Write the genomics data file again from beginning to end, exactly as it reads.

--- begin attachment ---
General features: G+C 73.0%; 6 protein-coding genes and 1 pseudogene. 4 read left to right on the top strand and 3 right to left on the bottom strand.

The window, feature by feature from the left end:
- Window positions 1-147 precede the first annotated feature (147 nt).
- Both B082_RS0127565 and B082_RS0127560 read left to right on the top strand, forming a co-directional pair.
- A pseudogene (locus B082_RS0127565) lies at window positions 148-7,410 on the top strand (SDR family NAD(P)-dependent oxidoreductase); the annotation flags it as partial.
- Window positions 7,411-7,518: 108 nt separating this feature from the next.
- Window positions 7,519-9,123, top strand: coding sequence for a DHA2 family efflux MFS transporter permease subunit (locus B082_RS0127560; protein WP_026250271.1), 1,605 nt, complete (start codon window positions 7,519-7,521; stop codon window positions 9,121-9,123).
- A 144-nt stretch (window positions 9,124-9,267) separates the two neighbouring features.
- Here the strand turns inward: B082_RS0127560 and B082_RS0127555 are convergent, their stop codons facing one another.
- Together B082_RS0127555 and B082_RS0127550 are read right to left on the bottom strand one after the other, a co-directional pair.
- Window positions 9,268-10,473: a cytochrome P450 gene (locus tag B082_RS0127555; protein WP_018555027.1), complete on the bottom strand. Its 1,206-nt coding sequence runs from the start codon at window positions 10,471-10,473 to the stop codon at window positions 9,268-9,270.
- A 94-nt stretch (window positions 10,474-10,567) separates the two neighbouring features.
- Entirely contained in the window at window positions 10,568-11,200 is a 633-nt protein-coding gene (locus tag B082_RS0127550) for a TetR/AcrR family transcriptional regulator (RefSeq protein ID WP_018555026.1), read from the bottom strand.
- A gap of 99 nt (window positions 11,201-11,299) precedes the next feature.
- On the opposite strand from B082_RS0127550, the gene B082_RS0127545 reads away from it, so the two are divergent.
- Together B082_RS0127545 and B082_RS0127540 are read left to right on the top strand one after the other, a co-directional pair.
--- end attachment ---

General features: G+C 73.0%; 6 protein-coding genes and 1 pseudogene. 4 read left to right on the top strand and 3 right to left on the bottom strand.

The window, feature by feature from the left end:
- Window positions 1-147 precede the first annotated feature (147 nt).
- Both B082_RS0127565 and B082_RS0127560 read left to right on the top strand, forming a co-directional pair.
- A pseudogene (locus B082_RS0127565) lies at window positions 148-7,410 on the top strand (SDR family NAD(P)-dependent oxidoreductase); the annotation flags it as partial.
- Window positions 7,411-7,518: 108 nt separating this feature from the next.
- Window positions 7,519-9,123, top strand: coding sequence for a DHA2 family efflux MFS transporter permease subunit (locus B082_RS0127560; protein WP_026250271.1), 1,605 nt, complete (start codon window positions 7,519-7,521; stop codon window positions 9,121-9,123).
- A 144-nt stretch (window positions 9,124-9,267) separates the two neighbouring features.
- Here the strand turns inward: B082_RS0127560 and B082_RS0127555 are convergent, their stop codons facing one another.
- Together B082_RS0127555 and B082_RS0127550 are read right to left on the bottom strand one after the other, a co-directional pair.
- Window positions 9,268-10,473: a cytochrome P450 gene (locus tag B082_RS0127555; protein WP_018555027.1), complete on the bottom strand. Its 1,206-nt coding sequence runs from the start codon at window positions 10,471-10,473 to the stop codon at window positions 9,268-9,270.
- A 94-nt stretch (window positions 10,474-10,567) separates the two neighbouring features.
- Entirely contained in the window at window positions 10,568-11,200 is a 633-nt protein-coding gene (locus tag B082_RS0127550) for a TetR/AcrR family transcriptional regulator (RefSeq protein ID WP_018555026.1), read from the bottom strand.
- A gap of 99 nt (window positions 11,201-11,299) precedes the next feature.
- On the opposite strand from B082_RS0127550, the gene B082_RS0127545 reads away from it, so the two are divergent.
- Together B082_RS0127545 and B082_RS0127540 are read left to right on the top strand one after the other, a co-directional pair.